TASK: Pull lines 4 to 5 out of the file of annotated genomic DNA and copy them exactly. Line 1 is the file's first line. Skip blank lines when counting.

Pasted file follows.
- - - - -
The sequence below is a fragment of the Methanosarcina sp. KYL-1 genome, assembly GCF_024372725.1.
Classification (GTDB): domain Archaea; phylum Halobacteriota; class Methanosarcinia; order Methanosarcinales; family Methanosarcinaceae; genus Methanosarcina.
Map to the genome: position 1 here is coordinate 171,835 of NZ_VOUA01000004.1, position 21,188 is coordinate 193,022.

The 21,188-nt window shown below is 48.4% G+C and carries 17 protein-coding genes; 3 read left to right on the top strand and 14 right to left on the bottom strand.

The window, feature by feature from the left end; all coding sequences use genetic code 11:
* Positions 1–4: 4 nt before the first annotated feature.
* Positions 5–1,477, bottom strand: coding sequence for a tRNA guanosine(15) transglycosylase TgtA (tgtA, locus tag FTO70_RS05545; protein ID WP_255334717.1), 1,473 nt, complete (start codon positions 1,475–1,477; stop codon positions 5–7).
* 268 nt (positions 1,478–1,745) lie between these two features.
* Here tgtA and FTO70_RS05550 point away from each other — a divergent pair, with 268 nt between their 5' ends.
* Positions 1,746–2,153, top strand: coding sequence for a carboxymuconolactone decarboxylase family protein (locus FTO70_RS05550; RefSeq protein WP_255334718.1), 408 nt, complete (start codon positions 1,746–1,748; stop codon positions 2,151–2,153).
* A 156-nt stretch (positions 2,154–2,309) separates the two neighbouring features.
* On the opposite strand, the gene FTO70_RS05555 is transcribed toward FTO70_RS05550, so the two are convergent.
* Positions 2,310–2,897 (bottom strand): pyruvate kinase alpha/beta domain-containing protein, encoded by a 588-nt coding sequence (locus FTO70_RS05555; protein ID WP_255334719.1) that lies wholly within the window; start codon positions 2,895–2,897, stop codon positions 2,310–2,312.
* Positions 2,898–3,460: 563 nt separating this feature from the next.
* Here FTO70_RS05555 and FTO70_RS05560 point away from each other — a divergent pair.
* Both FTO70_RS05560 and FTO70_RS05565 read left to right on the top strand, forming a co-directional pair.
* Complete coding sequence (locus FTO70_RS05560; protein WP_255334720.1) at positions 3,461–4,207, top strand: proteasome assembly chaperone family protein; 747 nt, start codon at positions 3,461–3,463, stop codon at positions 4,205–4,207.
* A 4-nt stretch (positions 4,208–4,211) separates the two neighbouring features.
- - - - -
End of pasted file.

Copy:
The 21,188-nt window shown below is 48.4% G+C and carries 17 protein-coding genes; 3 read left to right on the top strand and 14 right to left on the bottom strand.

The window, feature by feature from the left end; all coding sequences use genetic code 11: